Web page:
Perceived Quality and Comfort
Perceived Quality for Midi-buses
The study aimed to reveal and define the main relationships between the perceived quality variables and product components, to define the dominant user evaluation criteria and convert the research findings into general design guidelines that would lead the firm during midi-bus interior and exterior design. Two complementary methods were used in the study. In the first phase, the midi-bus was evaluated with two competing brands’ models with a comparative lab study based on driver and passenger examinations. The dominant constructs regarding perceived quality and the main product components that affect user preferences are classified by this way. The second phase was composed of developing an information system that would represent the findings and relationships to designers, in a way to be integrated in the design process. Therefore the main emphasis was on modeling the complex relationships between the product components and perceived quality dimensions, with clear representations and visuals.
User Requirements Analysis and Problem Specification for City Buses
The project aimed to reveal the problem areas regarding bus design to define the requirements for prospective studies. The first phase included a detailed comparative evaluation of the product with two competing models based on multiple dimensions such as anthropometrics, visibility, ergonomics, control panel design, safety and passenger comfort. This study was followed by a contextual research including interviews with the drivers and passengers on user requirements, expectations and problems as well as contextual factors. Passenger and driver activities were further observed through installed video cameras in the buses during regular use. In addition to this structured research, informal on-site observation and photo-documentation studies provided supportive information on the contextual factors during this phase. In the next step, defined problem areas were aimed to be verified and explored in detail through a large-sample questionnaire with city bus drivers. Based on the research outcome, the problem areas were defined and exemplified according to product type, contextual factors and perceived quality dimensions. An initial set of recommendations were developed for future studies and design improvements.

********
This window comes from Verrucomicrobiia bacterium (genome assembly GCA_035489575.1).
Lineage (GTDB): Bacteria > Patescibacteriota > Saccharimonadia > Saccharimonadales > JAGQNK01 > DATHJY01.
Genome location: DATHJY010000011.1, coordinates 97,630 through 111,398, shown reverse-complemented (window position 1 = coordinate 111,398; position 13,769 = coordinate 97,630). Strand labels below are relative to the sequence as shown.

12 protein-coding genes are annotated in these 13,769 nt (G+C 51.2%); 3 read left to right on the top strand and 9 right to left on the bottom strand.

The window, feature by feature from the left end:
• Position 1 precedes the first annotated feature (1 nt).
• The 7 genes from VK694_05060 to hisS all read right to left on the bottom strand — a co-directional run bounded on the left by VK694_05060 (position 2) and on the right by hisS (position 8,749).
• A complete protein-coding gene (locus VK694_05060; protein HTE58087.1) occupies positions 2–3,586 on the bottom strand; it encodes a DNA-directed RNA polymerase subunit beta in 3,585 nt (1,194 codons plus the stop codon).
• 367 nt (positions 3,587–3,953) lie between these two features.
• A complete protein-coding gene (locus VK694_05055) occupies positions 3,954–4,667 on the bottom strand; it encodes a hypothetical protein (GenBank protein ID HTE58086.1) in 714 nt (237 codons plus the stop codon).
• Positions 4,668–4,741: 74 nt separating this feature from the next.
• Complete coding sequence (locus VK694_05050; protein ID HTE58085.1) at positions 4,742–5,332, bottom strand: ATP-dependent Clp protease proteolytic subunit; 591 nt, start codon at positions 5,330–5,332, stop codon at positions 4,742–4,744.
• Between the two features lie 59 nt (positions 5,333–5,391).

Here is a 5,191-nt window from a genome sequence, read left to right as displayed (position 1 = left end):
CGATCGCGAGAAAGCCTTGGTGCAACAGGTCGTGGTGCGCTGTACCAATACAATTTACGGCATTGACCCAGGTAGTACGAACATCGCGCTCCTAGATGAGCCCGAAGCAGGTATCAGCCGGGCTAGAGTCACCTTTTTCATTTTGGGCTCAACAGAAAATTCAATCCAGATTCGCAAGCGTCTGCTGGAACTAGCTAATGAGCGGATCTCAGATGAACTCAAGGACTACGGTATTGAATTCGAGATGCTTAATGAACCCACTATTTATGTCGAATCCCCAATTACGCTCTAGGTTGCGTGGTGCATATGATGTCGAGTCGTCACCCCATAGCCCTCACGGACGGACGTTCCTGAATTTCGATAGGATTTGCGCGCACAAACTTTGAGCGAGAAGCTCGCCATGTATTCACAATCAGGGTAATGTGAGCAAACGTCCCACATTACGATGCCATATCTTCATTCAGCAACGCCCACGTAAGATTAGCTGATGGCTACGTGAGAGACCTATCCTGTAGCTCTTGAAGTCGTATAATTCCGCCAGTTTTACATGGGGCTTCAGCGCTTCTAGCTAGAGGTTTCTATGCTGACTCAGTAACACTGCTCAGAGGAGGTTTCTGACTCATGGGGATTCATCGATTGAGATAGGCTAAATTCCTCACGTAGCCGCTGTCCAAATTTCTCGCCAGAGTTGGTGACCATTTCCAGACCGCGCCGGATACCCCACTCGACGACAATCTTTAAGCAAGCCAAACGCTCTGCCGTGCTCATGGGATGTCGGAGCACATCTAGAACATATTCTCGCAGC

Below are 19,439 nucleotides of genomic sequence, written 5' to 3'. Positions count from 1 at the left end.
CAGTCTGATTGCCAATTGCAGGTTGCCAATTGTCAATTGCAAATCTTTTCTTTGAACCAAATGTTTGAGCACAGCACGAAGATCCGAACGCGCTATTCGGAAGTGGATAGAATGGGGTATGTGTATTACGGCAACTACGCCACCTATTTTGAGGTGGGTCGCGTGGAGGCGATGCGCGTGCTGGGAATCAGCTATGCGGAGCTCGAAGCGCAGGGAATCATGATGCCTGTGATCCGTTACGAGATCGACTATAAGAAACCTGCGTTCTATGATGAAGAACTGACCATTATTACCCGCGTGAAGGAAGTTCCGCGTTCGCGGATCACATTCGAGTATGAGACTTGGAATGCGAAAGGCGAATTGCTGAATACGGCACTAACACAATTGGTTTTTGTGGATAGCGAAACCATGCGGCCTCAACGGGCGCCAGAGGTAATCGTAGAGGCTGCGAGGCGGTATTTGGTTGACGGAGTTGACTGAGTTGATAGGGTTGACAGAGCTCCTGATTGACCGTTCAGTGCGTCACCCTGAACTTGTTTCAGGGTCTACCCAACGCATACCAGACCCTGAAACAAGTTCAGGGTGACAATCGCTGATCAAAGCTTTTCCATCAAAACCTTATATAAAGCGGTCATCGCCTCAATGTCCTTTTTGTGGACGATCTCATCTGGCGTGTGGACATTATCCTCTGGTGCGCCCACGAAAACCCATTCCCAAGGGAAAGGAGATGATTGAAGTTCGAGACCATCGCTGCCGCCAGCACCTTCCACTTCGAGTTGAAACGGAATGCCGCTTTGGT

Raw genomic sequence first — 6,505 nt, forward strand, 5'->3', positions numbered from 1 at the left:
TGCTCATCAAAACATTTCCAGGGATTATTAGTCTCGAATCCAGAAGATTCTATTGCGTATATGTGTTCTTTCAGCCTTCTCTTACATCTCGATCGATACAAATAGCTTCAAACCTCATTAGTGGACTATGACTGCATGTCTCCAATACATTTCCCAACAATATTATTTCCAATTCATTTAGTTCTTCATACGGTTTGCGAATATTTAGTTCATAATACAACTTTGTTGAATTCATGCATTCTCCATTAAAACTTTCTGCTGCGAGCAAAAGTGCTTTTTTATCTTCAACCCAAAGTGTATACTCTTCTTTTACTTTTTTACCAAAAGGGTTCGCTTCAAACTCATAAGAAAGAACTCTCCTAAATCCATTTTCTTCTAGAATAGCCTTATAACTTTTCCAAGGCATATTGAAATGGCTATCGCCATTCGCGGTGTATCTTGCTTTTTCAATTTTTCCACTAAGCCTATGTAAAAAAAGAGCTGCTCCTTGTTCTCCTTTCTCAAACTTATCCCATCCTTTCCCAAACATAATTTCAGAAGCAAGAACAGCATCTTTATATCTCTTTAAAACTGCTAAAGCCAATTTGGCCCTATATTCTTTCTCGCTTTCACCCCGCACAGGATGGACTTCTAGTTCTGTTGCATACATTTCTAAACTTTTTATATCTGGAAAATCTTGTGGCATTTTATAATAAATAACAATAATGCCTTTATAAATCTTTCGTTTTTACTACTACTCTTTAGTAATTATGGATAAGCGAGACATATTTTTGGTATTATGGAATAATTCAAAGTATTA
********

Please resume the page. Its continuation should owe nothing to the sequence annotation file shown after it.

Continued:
Perceived Quality for Mini-vans
The project aimed to define the specifications for the mini-van interior to increase the added-value in the consumer market. For this purpose, a model for the perceived quality for mini-van interiors was developed. In the first phase, the purchasing behavior in the selling point was observed through video camera installations and user interviews, to classify the purchase criteria and related important car interior elements which affect the product’s first impact. In the second and core phase, the product was evaluated with a comparative study with two competing models in the market with user participation in the lab environment, and the dominant product elements and assessment criteria were explored. A complementary eye-tracking study on 2-D images revealed more in-depth information about the user assessment process. At the final stage, the findings of the multiple methods were combined to develop design principles.